October 23, 1998 (Ira Pilgrim)
I liked morphine from the start. It made me graciously tolerant of every form of human imbecility, including my own.
I read an article in the San Francisco Examiner about a book by a psychiatrist who touts the drug Prozac as a new wonder drug. I am not surprised; I've heard that tune many times before. First it was Omar Khayyam touting the virtues of "the grape". In the sixties, it was Timothy Leary on the virtues of "mind expanding" drugs like marijuana and LSD.
The medical profession has never had a dearth of pill and shot pushers. It seems that every few years there is a new wonder drug to cure the ills of mankind. There is a long list from alcohol, to opium, to reserpine to chlorpromazine (Thorazine), halperidol (Haldol), and now fluoxetine (Prozac).
All drugs can be very useful. In the days when I had a house full of very noisy small children, a before dinner drink or two in the evening made my dinners bearable. After a shattered leg, pentobarbital allowed me to sleep for three hours at a stretch. More recently, morphine, oxycodone and hydrocodone allowed me to live in the midst of pain. All of these drugs are beneficial to many people, although some work for some people and do not work for others. Sometimes they have severe, sometimes disastrous, and sometimes lethal, side effects. The relatively innocuous drug alcohol has been directly or indirectly responsible for more deaths and suffering than any drug in history.
When I heard the claims that drugs could "expand your mind," I thought it ridiculous. It was the equivalent of saying that you could alter the music on your stereo by manipulating the volume and tone controls. Sure, you can change the quality of the music by doing that, but you can't add or subtract anything. You can't produce what isn't there. Much of this so-called mind-expanding philosophy of the sixties was reflected in the music of the period, where lousy music was disguised by turning up the bass and volume. The main job of mind altering drugs is to distort reality; the reality of what is, or the reality of what is happening in your brain. The last time that I heard drug guru Timothy Leary speak, he didn't have much of a mind left to expand.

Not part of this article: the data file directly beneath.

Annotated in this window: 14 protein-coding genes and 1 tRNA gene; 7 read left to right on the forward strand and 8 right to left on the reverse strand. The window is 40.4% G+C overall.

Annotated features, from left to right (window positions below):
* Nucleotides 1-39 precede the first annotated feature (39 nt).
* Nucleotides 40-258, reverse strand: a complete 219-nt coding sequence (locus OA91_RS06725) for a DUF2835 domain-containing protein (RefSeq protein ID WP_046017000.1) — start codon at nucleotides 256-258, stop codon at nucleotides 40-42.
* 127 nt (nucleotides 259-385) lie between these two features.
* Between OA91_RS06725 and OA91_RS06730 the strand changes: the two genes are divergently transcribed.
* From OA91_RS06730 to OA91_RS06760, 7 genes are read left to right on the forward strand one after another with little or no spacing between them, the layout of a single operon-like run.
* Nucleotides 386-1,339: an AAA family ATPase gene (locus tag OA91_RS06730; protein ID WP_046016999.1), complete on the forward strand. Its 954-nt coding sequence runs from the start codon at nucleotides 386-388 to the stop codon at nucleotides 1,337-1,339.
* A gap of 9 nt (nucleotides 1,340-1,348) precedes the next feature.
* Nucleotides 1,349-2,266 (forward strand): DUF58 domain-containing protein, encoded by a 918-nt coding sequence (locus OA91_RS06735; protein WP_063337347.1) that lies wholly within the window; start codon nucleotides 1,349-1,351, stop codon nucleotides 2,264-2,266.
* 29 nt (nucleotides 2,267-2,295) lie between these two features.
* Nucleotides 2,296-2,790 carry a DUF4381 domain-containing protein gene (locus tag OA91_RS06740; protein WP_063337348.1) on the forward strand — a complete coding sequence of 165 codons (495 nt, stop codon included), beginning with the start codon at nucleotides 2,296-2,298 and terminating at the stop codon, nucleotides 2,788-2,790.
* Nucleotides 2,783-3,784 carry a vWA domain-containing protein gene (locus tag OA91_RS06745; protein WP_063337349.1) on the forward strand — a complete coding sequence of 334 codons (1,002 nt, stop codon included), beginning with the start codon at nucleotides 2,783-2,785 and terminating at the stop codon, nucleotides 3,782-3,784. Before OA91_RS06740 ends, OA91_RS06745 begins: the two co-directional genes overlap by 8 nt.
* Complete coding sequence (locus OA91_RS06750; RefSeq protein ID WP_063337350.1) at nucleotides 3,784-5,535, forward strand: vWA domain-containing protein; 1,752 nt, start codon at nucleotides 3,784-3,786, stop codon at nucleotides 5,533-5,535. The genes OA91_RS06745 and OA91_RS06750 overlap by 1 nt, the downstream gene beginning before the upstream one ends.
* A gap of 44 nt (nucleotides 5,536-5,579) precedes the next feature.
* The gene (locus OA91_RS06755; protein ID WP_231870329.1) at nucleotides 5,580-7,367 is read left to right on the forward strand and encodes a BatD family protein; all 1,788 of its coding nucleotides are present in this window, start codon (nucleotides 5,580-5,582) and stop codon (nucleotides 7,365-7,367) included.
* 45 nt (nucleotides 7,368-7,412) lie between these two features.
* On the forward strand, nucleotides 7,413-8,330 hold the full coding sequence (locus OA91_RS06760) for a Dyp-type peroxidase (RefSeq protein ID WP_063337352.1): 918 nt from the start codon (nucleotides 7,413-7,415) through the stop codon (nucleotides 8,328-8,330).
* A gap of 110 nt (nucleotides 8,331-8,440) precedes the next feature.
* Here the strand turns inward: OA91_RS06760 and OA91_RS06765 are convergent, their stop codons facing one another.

Periodically chemicals are touted that will make you more intelligent. They don't work either.
There are all sorts of things that will alter your mental state: a hot bath, a cold shower, a cup of coffee, silence, music, noise, sex...the list goes on and on. None of these things will add or subtract from what is in your head. Most people who live successfully learn to alter their mental state by things other than drugs. Note that I said "live successfully." Some people who are considered successful live pretty miserable lives. Neither money nor success can buy happiness. Happiness is usually a result of what you do and how you feel about it and the pleasant things that happen to you.
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